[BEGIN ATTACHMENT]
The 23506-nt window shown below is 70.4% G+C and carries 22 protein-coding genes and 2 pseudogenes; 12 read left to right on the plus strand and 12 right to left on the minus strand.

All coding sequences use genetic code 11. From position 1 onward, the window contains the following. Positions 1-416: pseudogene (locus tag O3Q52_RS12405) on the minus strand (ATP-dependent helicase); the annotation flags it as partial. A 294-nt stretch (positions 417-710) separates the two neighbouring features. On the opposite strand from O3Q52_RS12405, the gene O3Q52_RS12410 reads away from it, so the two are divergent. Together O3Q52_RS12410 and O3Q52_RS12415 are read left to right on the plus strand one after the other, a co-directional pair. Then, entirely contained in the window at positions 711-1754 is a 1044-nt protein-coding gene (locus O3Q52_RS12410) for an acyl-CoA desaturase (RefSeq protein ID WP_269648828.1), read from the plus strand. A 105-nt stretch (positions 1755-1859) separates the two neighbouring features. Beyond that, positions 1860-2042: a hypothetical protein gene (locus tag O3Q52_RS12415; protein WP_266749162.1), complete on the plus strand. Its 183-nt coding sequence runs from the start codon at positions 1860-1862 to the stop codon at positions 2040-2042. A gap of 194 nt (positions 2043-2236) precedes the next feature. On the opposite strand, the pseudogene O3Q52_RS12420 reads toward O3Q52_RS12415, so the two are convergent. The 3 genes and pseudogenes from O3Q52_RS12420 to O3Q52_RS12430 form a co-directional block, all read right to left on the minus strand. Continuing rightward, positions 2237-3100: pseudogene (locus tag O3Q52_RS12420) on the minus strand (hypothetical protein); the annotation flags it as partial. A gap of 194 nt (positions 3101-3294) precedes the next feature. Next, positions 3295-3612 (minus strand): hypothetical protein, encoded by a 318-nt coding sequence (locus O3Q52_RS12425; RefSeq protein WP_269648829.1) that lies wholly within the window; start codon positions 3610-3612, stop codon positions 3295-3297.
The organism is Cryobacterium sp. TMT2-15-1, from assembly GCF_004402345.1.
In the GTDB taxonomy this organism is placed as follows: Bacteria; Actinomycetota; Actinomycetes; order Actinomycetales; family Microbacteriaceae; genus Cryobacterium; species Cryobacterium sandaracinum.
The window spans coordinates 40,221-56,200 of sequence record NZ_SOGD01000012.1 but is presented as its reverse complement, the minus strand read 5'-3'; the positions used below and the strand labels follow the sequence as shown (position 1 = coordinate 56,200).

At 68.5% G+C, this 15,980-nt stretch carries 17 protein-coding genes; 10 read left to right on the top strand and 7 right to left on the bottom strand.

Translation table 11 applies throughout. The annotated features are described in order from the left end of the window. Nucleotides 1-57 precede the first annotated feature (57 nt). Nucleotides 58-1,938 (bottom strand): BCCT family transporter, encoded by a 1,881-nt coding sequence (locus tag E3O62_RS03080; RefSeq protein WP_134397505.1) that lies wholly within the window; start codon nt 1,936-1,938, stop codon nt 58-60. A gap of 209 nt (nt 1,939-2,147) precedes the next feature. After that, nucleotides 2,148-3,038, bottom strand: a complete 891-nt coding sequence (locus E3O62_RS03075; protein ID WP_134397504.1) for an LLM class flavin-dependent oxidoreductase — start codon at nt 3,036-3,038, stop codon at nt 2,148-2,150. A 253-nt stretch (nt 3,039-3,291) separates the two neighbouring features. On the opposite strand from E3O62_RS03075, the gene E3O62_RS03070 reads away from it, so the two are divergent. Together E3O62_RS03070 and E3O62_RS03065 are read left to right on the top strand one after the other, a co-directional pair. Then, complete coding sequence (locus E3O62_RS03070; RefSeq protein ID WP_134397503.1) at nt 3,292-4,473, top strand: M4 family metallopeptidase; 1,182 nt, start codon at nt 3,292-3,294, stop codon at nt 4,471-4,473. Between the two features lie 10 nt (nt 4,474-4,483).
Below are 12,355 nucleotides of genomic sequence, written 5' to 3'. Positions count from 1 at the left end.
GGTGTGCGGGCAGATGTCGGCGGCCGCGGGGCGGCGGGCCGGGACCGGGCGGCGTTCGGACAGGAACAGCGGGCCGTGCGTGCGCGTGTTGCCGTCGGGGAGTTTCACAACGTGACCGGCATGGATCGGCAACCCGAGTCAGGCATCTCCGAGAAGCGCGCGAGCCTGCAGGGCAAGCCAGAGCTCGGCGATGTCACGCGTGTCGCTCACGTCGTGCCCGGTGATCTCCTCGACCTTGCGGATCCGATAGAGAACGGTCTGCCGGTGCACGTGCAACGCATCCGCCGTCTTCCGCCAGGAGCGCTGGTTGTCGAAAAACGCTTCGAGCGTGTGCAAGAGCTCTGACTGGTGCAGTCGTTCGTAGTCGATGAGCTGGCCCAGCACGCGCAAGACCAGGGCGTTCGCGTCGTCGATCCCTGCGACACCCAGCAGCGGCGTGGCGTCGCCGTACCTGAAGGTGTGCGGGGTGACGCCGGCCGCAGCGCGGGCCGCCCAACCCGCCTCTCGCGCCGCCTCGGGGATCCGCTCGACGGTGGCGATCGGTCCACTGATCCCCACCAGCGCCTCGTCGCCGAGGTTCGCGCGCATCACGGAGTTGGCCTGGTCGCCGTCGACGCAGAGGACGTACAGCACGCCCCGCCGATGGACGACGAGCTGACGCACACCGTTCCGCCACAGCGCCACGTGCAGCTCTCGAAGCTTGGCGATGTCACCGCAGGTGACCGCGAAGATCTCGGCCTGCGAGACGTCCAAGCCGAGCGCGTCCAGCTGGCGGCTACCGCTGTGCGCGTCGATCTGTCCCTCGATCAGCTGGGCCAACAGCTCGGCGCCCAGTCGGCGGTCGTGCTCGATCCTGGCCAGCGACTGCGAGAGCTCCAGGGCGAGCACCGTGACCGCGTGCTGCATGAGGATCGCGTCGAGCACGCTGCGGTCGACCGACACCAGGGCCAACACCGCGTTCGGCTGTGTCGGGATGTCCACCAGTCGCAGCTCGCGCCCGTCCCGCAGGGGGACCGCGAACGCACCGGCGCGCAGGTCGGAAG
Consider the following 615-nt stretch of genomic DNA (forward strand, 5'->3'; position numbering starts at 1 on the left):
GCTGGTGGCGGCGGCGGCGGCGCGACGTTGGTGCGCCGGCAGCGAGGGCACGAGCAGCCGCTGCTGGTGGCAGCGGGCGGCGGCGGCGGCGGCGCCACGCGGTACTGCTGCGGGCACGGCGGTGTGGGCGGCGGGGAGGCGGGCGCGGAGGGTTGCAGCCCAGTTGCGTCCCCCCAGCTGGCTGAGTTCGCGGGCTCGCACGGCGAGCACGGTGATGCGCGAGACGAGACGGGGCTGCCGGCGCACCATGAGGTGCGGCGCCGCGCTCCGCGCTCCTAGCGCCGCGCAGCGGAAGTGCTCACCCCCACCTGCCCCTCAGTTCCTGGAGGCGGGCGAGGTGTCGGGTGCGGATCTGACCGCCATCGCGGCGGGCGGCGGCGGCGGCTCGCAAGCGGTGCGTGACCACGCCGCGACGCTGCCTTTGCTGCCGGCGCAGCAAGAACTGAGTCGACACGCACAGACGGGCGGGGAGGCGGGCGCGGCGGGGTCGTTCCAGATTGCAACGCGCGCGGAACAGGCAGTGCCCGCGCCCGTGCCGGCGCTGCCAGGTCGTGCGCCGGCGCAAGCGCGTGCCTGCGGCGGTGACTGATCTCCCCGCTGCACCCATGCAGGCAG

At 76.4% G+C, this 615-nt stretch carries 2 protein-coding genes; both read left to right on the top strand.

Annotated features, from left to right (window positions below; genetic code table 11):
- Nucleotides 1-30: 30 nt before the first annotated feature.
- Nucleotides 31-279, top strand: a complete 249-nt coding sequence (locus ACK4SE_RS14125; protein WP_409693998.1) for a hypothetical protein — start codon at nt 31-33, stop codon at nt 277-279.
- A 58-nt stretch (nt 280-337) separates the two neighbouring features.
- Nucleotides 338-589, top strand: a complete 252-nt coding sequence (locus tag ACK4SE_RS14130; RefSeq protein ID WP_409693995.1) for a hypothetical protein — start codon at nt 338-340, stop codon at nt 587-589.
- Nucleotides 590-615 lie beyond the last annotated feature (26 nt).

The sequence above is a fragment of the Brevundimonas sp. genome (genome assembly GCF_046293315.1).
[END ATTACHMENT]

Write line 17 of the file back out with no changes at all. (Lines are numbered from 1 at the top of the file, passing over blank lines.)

- Nucleotides 338-589, top strand: a complete 252-nt coding sequence (locus tag ACK4SE_RS14130; RefSeq protein ID WP_409693995.1) for a hypothetical protein — start codon at nt 338-340, stop codon at nt 587-589.